The Execution of Alfred Bye 1941

THE CRIME

29.9.1941

Canberra Times

STABBED TO DEATH

Soldier Found with Five Wounds

MELBOURNE, Sunday.

Thomas Edward Walker, garrison soldier and returned soldier, was stabbed to death last night behind the Mines Department in Parliament Place.

There were six stab wounds on the body, five in the chest and one in the neck.

It appeared that they were inflicted with a dagger or a knife with a blade like a stiletto.

Money found in his clothing indicated that robbery was not the motive of the attack.

The police have not yet ascertained his address.

THE TRIAL

20/11/1941

The Argus

GUILTY OF MURDER

IN GARDENS

Sentence of Death

Sentence of death was passed on Alfred Bye, 42, driver, formerly of Railhead Camp, Bacchus Marsh, by Mr. Justice Gavan Duffy in the Criminal Court yesterday on a charge of having murdered Thomas Edward Walker, 45, in Treasury Gardens on September 27. Walker, at the time of his death, was a member of the Garrison Battalion at Broadmeadows.

The jury returned a verdict of guilty after a retirement of 45 minutes.

Asked by Mr. Justice Gavan Duffy if he had anything to say, Bye declared, “I never intended to murder him. I had to do something to defend myself. When he had me by the throat I had to make him release his grip.”

From the witness stand Bye denied saying to the police that he was jealous of Walker. On September 27he obtained leave from camp and came to Melbourne. He had a knife which he had bought some weeks before and brought it to town to put in a box to send to a friend in Gippsland. In Swanston st. That night he met Miss Ogier with Walker and her 2 nieces, and was speaking to her when Walker approached and “put his hands up.”

He thought Walker was going to strike him so he “got in” first and struck Walker.

At the corner of Swanston and Bourke streets he again approached Miss Ogier and asked her to forgive him for a previous occurrence and shake hands. Shortly afterward Walker approached and said: “I’ll see you in half an hour.” He did not say anything in reply.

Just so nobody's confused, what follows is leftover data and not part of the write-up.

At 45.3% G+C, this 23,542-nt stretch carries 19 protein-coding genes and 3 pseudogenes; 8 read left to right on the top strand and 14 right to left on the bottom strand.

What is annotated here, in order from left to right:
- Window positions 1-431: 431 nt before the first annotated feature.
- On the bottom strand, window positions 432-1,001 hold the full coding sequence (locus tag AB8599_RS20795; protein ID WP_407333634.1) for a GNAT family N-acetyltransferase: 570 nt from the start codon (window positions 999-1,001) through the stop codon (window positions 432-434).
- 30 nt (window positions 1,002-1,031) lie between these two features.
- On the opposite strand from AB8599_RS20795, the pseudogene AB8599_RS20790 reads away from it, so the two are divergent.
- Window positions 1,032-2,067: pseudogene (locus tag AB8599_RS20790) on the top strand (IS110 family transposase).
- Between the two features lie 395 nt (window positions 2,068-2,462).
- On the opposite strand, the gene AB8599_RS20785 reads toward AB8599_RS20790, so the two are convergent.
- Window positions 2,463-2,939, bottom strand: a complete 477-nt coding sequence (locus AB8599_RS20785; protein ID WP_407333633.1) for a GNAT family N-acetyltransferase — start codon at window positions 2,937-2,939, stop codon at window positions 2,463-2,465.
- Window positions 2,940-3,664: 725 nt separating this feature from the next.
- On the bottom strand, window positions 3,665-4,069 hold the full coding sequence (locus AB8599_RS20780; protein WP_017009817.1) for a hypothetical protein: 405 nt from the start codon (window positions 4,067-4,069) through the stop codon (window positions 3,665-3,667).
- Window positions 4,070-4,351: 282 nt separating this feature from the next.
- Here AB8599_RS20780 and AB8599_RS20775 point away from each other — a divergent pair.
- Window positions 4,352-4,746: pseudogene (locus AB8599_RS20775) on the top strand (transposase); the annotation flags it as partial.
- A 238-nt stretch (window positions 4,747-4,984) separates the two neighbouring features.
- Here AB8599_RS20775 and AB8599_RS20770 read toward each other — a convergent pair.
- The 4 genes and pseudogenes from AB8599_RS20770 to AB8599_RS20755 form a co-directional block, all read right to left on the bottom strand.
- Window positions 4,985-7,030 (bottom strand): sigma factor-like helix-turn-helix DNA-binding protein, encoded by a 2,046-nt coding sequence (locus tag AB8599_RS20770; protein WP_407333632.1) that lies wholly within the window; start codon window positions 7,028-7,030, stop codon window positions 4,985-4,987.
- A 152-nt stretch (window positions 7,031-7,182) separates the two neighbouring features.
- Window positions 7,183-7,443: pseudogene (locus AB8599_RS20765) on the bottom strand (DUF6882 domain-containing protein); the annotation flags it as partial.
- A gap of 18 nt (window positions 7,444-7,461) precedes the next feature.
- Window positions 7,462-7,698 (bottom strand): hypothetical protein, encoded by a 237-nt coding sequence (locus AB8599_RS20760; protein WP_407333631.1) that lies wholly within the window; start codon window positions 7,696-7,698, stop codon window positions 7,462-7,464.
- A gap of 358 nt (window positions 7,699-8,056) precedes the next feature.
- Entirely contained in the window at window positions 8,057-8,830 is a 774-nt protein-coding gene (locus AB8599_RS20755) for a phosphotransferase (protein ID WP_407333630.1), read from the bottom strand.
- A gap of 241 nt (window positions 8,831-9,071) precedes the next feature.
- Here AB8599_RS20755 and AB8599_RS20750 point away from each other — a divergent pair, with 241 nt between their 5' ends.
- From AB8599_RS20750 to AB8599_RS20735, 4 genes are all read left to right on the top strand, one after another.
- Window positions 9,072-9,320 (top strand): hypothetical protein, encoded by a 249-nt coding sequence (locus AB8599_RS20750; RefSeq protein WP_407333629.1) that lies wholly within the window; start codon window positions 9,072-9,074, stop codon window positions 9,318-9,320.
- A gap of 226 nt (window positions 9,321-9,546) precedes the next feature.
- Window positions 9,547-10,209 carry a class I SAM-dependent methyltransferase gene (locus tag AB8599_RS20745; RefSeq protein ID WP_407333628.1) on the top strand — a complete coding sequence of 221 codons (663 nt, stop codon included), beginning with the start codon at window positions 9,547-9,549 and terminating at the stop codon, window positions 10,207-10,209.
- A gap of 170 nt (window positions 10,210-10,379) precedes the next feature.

Bye said he did not know where the others were going. He went to the corner of Bourke and Spring St.’s and saw Walker standing there.  Walker said, “Come over here”. He followed Walker, who seemed hostile, into the gardens. When they arrived at a spot in the gardens Walker took his coat off and said: “Come over here and take your coat off.”He walked to a tap and took his coat off.             

“I said to Walker,” Bye continued, “I believe you are an old Digger. Why should 2 old soldiers fight? Walker then let fly and hit me on the jaw. Before I could do anything he made a flying leap at me, knocking me on the broad of my back. He had me by the throat with his 2hands. His thumbs were pressed into my windpipe and he kept calling out, ‘You rotten —, you rotten —’I could not move. I had a knife in my pocket and reached down with my hand to get it out.”

Bye said the knife “got” Walker in the back as Walker rolled over on to it.

Bye then explained how he had struggled with Walker for possession  of the knife. Both had a grasp of it, Walker pulling it toward him, and he (Bye) pulling it back toward himself. He did not realise at the time that the knife was “getting” Walker, who, being stronger in the arm, kept pulling it back toward his  body. He realised Walker was wounded but did not think it was serious. When Walker began to call out he picked up his coat and walked away. After throwing the knife away he stopped to put on his coat. He returned to Bacchus Marsh by the 11.25 train that night. Before catching the train Bye said he washed some blood of his trousers at a horse trough in Spencer Street.  

Mr. Murray McInerney (instructed  by Mr. J. Barnett) appeared      for Bye. Mr. C. H. Book, KC, prosecuted.

PENTRIGDE  ELONG

PETITION FOR REPRIEVE

20/12/1941

Adelaide News